What is Carfentanil?


What is Carfentanil?

Fox 6 News reported Saturday June 10th that the Milwaukee County Medical Examiner announced they have responded to 12 probable drug overdoses in the past 72 hours. They don’t say whether or not these were fatalities, but since the medical examiner is involved I suspect they are. The announcement comes after Milwaukee County said they are preparing for a new high of overdoses in 2017. The number could exceed 400 people, according to the medical examiner’s office.

What is killing these people? Among other things, a drug, carfentanil. What is carfentanil? It is a synthetic opioid used to sedate animals as large as elephants. It is 10,000 times more potent than morphine and 100 times more potent than fentanyl (which itself is 50 times more potent than heroin). It is responsible for overdose clusters all across the country. Why in the world would people take something that would almost certainly kill them? Well, the answer is they don’t realize they are taking it. Often it resembles powdered cocaine or heroin and is sometimes mixed with those drugs to strengthen their impact. Users are not told and frequently die as a result.

Naloxone, or Narcan, can reverse carfentanil if given immediately, just as it does for other opioids, but it may take several doses.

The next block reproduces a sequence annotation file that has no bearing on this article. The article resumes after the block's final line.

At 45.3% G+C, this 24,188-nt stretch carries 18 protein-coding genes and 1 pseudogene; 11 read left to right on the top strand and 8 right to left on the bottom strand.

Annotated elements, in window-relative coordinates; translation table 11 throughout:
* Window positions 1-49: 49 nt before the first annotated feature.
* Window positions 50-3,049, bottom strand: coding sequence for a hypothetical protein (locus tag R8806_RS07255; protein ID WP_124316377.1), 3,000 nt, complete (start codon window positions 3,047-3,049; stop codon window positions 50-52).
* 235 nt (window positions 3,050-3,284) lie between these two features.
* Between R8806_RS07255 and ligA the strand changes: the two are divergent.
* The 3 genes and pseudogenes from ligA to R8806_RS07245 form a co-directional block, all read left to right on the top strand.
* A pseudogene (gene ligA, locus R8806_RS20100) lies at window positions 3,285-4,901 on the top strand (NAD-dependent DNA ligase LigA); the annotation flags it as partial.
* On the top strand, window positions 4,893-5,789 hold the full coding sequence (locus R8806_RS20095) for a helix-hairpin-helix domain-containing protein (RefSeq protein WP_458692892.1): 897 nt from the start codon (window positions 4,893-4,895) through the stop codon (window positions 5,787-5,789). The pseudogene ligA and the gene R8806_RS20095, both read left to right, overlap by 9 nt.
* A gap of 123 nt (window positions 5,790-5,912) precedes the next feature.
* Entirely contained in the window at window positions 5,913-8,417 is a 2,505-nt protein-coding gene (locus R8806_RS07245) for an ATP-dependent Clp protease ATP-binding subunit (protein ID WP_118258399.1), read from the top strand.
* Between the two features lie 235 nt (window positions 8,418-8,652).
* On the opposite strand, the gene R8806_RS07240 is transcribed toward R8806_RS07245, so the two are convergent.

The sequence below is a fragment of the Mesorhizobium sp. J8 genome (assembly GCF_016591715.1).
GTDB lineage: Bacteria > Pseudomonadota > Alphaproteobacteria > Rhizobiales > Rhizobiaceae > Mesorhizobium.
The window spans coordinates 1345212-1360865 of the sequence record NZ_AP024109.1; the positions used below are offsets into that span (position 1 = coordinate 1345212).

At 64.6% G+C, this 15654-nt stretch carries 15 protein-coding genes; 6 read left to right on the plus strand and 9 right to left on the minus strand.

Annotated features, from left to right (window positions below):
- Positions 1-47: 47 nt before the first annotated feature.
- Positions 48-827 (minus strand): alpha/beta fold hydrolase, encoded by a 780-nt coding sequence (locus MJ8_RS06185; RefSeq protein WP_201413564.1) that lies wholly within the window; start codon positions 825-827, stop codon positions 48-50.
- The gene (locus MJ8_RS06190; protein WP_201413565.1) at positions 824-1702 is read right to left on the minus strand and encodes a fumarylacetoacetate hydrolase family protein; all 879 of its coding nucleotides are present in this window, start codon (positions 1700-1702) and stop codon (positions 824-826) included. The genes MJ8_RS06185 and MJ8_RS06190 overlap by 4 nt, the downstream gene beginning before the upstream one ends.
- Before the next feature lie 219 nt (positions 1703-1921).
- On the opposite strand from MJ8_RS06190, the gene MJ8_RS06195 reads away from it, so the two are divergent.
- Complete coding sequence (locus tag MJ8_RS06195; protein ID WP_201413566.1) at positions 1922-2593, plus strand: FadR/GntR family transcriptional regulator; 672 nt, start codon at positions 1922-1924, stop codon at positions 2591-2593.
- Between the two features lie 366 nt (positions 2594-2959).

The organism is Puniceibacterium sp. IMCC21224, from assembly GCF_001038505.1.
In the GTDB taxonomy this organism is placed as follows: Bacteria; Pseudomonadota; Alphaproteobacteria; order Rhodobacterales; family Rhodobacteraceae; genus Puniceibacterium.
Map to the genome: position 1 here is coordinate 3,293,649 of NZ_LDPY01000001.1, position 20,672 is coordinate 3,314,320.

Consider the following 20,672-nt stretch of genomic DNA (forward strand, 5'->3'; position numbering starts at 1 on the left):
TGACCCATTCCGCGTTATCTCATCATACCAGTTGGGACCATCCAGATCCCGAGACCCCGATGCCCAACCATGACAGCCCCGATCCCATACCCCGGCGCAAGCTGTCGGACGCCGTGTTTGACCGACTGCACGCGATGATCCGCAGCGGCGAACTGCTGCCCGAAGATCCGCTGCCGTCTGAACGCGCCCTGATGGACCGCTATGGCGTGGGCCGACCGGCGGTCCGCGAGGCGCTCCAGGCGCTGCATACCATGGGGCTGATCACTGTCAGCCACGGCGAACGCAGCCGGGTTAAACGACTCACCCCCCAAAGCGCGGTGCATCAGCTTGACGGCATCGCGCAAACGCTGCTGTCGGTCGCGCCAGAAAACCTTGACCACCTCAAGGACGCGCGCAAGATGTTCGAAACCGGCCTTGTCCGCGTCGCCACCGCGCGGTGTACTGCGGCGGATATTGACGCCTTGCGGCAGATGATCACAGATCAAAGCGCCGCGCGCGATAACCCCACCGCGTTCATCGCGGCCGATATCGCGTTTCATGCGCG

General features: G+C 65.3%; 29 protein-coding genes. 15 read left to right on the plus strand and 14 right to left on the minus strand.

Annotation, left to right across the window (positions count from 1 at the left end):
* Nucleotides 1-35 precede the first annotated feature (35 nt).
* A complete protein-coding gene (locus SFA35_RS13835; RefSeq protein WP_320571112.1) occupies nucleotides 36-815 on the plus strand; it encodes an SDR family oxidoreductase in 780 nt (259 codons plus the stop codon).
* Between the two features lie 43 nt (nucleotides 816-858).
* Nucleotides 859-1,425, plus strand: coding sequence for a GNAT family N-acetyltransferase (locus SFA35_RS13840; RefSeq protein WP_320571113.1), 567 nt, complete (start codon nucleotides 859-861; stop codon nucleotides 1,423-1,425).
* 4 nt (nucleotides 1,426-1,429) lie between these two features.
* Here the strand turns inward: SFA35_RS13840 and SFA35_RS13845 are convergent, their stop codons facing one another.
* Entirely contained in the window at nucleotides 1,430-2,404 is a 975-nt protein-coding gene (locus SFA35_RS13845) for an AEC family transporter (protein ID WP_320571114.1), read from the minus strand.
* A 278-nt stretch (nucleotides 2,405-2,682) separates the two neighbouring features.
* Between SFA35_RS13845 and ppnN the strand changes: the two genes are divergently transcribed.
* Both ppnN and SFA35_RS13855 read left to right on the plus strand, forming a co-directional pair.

Where does it come from? It is marketed under the trade name Wildnil as a general anesthetic or tranquilizer for large animals. It is NOT approved or safe for use in humans. It’s produced clandestinely in Mexico and China. It was first discovered last summer in Akron Ohio. Within a month that city saw 236 overdoses due to carfentanil and 14 of those people died. It has spread to many more states since then.

The drug is so deadly that its appearance prompted the DEA to issue a warning to police and the public in September last year. Just handling the drug can be deadly, a small bit of powder, absorbed through the skin of a non-user (like police or fire fighters), can cause an overdose and death within a very short period of time.




About the Author

Kristin Waite-Labott is a registered nurse and recovering addict who has firsthand experience with the challenges of addiction. She now works as the Head Nurse Coach at Veritus, a virtual treatment program for nurses with substance use and mental health disorders, and is dedicated to helping nurses overcome addiction and making a difference in the lives of others. Kristin is passionate about addressing the growing problem of addiction among healthcare professionals and encourages open discussions and action to prevent it from spreading further.

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